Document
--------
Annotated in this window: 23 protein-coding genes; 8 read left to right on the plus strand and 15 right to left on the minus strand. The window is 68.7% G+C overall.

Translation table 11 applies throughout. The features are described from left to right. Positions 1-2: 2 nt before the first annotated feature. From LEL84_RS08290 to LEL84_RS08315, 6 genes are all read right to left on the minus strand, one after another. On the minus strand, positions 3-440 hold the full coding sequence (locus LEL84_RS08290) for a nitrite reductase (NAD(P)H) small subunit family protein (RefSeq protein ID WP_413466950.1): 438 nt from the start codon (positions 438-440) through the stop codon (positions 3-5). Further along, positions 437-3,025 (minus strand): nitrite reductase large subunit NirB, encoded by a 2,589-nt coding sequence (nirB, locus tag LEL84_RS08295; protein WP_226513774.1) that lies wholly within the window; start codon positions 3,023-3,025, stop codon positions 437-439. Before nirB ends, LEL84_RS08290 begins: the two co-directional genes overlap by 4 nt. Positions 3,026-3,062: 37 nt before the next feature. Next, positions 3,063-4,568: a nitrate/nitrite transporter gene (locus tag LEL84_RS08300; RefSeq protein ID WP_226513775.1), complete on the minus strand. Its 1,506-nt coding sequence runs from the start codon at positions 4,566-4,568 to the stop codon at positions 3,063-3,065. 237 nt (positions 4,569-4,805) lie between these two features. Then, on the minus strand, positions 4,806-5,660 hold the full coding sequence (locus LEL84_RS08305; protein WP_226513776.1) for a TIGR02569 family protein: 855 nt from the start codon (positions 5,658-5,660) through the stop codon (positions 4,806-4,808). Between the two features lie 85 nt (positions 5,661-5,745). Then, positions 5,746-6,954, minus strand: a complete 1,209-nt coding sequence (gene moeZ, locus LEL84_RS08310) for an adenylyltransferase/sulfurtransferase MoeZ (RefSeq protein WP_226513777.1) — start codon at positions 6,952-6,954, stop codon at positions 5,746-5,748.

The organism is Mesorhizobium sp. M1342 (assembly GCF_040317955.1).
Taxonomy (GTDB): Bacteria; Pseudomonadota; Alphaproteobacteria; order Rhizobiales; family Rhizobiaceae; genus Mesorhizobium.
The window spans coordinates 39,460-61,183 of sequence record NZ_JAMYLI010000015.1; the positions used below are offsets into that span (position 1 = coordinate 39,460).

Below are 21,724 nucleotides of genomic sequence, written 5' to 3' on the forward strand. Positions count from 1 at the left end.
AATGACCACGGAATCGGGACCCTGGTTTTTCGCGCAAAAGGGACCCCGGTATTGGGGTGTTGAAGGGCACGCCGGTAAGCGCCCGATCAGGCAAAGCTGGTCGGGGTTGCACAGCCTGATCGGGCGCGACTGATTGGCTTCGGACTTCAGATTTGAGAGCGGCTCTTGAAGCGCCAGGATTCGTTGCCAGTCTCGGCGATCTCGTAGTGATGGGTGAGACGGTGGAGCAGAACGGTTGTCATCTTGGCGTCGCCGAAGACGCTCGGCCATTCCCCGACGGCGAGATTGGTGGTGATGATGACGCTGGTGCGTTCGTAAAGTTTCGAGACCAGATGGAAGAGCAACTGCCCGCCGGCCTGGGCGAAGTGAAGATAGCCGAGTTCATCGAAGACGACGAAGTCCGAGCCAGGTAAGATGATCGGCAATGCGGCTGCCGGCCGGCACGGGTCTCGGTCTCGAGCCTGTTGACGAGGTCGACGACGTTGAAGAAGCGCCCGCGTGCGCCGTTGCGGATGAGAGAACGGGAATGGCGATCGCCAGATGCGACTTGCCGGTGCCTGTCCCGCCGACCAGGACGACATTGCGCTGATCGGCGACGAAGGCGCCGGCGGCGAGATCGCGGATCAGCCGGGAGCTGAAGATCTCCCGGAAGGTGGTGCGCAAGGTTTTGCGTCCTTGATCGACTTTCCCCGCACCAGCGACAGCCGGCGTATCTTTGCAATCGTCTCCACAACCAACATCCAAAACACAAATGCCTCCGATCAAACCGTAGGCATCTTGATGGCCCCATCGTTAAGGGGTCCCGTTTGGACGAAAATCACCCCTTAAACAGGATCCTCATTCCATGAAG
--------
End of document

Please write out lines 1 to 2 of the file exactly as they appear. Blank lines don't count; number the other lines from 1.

Annotated in this window: 23 protein-coding genes; 8 read left to right on the plus strand and 15 right to left on the minus strand. The window is 68.7% G+C overall.

Translation table 11 applies throughout. The features are described from left to right. Positions 1-2: 2 nt before the first annotated feature. From LEL84_RS08290 to LEL84_RS08315, 6 genes are all read right to left on the minus strand, one after another. On the minus strand, positions 3-440 hold the full coding sequence (locus LEL84_RS08290) for a nitrite reductase (NAD(P)H) small subunit family protein (RefSeq protein ID WP_413466950.1): 438 nt from the start codon (positions 438-440) through the stop codon (positions 3-5). Further along, positions 437-3,025 (minus strand): nitrite reductase large subunit NirB, encoded by a 2,589-nt coding sequence (nirB, locus tag LEL84_RS08295; protein WP_226513774.1) that lies wholly within the window; start codon positions 3,023-3,025, stop codon positions 437-439. Before nirB ends, LEL84_RS08290 begins: the two co-directional genes overlap by 4 nt. Positions 3,026-3,062: 37 nt before the next feature. Next, positions 3,063-4,568: a nitrate/nitrite transporter gene (locus tag LEL84_RS08300; RefSeq protein ID WP_226513775.1), complete on the minus strand. Its 1,506-nt coding sequence runs from the start codon at positions 4,566-4,568 to the stop codon at positions 3,063-3,065. 237 nt (positions 4,569-4,805) lie between these two features. Then, on the minus strand, positions 4,806-5,660 hold the full coding sequence (locus LEL84_RS08305; protein WP_226513776.1) for a TIGR02569 family protein: 855 nt from the start codon (positions 5,658-5,660) through the stop codon (positions 4,806-4,808). Between the two features lie 85 nt (positions 5,661-5,745). Then, positions 5,746-6,954, minus strand: a complete 1,209-nt coding sequence (gene moeZ, locus LEL84_RS08310) for an adenylyltransferase/sulfurtransferase MoeZ (RefSeq protein WP_226513777.1) — start codon at positions 6,952-6,954, stop codon at positions 5,746-5,748.